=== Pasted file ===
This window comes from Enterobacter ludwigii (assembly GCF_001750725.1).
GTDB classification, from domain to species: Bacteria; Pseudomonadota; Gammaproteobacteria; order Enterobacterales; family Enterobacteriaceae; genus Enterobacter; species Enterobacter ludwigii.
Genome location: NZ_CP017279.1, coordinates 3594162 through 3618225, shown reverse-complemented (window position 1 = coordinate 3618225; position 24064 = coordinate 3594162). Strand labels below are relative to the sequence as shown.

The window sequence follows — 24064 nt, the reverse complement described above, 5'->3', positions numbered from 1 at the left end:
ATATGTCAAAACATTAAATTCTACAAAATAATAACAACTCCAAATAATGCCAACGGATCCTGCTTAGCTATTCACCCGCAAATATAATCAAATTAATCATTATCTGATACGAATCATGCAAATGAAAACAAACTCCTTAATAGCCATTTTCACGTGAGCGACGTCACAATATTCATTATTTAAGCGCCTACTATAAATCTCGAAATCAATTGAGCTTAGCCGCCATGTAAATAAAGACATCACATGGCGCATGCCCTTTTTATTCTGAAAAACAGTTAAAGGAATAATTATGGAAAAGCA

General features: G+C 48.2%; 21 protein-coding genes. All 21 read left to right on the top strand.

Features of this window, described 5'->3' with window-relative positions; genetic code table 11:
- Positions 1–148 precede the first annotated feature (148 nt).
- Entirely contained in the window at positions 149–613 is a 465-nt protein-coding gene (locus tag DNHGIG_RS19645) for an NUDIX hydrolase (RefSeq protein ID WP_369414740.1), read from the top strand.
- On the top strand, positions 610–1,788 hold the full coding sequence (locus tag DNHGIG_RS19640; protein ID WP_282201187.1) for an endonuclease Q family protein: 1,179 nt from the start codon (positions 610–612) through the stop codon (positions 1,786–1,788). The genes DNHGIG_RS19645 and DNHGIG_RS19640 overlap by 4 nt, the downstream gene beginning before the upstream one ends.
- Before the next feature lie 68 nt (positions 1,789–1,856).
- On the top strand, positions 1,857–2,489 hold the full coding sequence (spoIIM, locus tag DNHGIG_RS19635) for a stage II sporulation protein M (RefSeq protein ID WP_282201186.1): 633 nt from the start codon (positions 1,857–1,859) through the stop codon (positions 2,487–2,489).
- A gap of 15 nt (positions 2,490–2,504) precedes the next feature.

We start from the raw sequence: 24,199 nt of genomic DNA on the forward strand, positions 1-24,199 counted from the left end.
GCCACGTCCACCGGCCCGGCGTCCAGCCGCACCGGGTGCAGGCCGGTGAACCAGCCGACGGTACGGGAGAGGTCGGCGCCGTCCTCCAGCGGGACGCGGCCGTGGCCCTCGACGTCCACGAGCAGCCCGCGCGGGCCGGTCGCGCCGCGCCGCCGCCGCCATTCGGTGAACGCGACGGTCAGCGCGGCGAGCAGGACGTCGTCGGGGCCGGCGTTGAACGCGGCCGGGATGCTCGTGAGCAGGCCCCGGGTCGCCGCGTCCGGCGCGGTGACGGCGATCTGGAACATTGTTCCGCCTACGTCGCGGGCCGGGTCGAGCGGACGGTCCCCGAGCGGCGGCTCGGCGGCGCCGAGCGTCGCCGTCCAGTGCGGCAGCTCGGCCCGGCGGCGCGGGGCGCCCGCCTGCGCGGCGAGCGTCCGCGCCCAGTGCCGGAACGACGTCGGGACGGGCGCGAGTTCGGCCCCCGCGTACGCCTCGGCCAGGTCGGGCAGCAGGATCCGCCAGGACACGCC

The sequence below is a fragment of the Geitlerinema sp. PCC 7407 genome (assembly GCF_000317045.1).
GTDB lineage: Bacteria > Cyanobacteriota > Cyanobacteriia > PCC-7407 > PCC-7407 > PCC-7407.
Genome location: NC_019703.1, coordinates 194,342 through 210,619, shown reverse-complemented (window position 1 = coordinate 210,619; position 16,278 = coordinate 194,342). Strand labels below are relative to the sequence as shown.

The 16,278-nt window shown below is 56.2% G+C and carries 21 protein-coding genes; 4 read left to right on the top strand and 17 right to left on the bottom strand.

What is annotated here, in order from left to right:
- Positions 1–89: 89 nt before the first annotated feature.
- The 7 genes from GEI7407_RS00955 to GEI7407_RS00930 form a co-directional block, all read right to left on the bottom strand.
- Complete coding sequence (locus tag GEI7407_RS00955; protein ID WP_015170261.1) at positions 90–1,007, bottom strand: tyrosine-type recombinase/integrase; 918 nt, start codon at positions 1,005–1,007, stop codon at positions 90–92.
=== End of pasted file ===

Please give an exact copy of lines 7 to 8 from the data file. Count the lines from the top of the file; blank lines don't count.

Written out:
Features of this window, described 5'->3' with window-relative positions; genetic code table 11:
- Positions 1–148 precede the first annotated feature (148 nt).